Continuing her criticism of international bodies, Ms Khan stated that “Intermittent attention and feeble action by the United Nations and the African Union fell pathetically short of what was needed in Darfur,” referring to the conflict that a number of reports estimate has killed over 300,000 people.

Torture

The Amnesty International annual report claims that European governments have been “partners in crime with the United States,” by defying the absolute ban on torture through the alleged use of extraordinary rendition.

The United Kingdom pursued “diplomatic assurances” to deport people to countries where they face torture. “Just as we must condemn terrorist attacks on civilians in the strongest possible terms, we must resist claims by governments that terror can be fought with torture. Such claims are misleading, dangerous and wrong – you cannot extinguish a fire with petrol,” said Ms Khan. “Powerful governments are playing a dangerous game with human rights. The score card of prolonged conflicts and mounting human rights abuses is there for all to see … the ‘war on terror’ is failing and will continue to fail until human rights and human security are given precedence over narrow national security interests,” said Ms Khan.

Amnesty Key Demands

Amnesty International list their key demands in 2006: to address the conflict and end human rights abuses in Darfur; to negotiate for an Arms Trade Treaty to govern the trade of small arms so that they cannot be used to commit human rights abuses; that the US Administration close Guantánamo Bay detention camp, and disclose the names and locations of all ‘war on terror’ prisoners elsewhere; and to insist on equal standards of respect of human rights from all governments, whether in Darfur or Guantánamo, Chechnya or China.

“The political and moral authority of governments will be increasingly judged on their stand on human rights at home and abroad. More than ever the world needs those countries with power and international influence… to behave with responsibility and respect for human rights. Governments must stop playing games with human rights,” declared Ms Khan.

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April 23, 2006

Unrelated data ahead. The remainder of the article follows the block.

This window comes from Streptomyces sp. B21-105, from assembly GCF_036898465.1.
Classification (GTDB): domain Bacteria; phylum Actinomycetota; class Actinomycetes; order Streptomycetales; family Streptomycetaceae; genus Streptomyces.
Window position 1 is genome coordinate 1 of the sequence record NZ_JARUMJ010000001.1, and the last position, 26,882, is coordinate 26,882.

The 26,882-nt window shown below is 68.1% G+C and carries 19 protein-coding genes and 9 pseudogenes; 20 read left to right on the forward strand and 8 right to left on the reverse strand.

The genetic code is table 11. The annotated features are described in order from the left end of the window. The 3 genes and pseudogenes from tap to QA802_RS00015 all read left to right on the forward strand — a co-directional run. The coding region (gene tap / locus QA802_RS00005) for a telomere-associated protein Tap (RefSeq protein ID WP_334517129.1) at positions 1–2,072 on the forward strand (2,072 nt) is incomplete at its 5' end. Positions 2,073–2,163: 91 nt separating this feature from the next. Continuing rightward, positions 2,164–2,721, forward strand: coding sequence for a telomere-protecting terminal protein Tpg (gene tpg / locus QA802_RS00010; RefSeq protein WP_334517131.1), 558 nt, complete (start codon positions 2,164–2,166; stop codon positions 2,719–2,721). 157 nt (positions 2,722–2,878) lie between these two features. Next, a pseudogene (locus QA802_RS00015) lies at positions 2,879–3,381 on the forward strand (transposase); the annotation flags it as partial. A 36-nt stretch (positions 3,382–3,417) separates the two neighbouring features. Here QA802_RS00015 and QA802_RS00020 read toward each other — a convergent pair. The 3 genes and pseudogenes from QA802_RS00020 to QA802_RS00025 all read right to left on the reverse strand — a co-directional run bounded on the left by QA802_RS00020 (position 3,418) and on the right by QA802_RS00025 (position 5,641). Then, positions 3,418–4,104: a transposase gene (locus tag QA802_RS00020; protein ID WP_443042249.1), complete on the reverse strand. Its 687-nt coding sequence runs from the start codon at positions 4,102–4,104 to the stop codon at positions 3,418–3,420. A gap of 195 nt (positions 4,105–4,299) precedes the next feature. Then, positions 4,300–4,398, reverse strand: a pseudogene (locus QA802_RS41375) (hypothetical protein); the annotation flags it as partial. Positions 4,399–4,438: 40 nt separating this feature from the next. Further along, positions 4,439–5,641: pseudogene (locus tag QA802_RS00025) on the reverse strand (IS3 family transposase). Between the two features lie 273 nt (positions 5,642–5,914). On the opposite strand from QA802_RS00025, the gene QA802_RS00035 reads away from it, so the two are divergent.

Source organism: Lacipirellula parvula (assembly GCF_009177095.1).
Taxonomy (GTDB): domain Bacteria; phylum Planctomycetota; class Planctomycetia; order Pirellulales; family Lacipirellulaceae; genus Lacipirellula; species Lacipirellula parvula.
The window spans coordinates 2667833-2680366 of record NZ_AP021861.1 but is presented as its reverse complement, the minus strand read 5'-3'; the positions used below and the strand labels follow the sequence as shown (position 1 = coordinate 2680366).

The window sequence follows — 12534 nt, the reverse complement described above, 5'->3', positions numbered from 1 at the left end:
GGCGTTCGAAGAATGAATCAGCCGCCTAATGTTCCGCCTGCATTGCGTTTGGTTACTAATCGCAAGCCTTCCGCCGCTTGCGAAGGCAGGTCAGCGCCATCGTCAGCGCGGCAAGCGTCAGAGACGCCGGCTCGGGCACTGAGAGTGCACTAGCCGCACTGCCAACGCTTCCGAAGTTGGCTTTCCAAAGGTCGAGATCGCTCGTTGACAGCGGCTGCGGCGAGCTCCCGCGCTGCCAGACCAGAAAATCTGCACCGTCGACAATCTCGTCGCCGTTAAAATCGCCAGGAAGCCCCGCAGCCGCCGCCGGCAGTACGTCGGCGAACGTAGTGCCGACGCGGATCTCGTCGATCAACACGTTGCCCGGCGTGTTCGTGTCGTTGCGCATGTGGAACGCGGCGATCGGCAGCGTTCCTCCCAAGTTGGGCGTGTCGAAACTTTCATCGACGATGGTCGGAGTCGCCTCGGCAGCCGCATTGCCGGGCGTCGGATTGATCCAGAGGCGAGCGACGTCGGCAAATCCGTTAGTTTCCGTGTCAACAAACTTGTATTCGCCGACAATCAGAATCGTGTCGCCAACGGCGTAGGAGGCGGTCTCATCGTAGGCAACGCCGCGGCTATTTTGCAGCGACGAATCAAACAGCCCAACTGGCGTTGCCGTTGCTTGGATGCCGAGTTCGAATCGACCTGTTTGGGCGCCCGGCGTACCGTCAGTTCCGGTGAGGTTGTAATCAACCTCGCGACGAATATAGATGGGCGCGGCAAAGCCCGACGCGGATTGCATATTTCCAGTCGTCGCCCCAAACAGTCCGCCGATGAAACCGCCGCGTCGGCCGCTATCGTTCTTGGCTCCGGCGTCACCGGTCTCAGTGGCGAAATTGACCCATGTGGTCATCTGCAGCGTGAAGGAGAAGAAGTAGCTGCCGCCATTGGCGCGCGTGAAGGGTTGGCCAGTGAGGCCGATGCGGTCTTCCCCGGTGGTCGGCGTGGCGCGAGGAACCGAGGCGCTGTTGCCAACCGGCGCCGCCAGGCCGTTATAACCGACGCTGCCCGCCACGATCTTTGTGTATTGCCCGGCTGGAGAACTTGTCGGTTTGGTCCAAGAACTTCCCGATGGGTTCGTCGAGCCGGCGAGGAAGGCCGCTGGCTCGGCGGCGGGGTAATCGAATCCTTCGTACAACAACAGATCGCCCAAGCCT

Aljazeera airs new audiotape by Osama bin Laden

Aljazeera airs new audiotape by Osama bin Laden

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Sunday, April 23, 2006

FBI photo of Osama Bin Laden.

Aljazeera has aired a new audiotape it says contains the voice of al-Qaeda’s leader, Osama bin Laden. The tape is 11 minutes and 26 seconds long, believed to have been made after March 14, 2006.

According to Aljazeera, in the tape, Bin Laden talks about the “situation in Iraq, Palestine and Sudan” and says that the isolation of the Hamas-led Palestine is a “war by crusaders and Zionists against Islam.”

“I say that this war is the joint responsibility of the people and the governments. While the war continues, the people renew their allegiance to their rulers and politicians and continue to send their sons to our countries to fight us. The war goes on and the people are renewing their allegiance to its rulers and masters. They send their sons to armies to fight us and they continue their financial and moral support while our countries are burned and our houses are bombed and our people are killed,” said bin Laden.

“The blockade which the West is imposing on the government of Hamas proves that there is a Zionist crusaders war on Islam. I have sworn to only live free. Even if I find bitter the taste of death, I don’t want to die humiliated or deceived. The war is a responsibility shared between the people and the governments. They do not want a truce unless it is from our side only. They insist on continuing their crusader campaign against our nation and to loot our wealth,” he added.

Bin Laden also talked about Sudan saying, “I call on mujahedeen and their supporters, especially in Sudan and the Arab peninsula, to prepare for long war again the crusader plunderers in Western Sudan. Our goal is not defending the Khartoum government but to defend Islam, its land and its people. The politicians of the West do not want dialogue except for the sake of dialogue to drag us on, for them to gain more time. They want an armistice that is observed only by us.”

The United States has since said that they believe the tape is authentic.

“We just heard from the intelligence community that they believe it’s authentic,” said Scott McClellan, spokesman for the White House.

“We are continuing to take the fight to the enemy abroad and making it difficult for them to plan and plot against Americans. The al Qaeda leadership is on the run and under a lot of pressure. We continue to take all terrorist threats seriously and that is why we are acting on all fronts doing everything within our power to prevail in the war on terrorism,” added McClellan.

Aljazeera last aired an audiotape in January by bin Laden, where he promised new terrorist attacks in the U.S. but also offered the U.S. a “long-term truce.”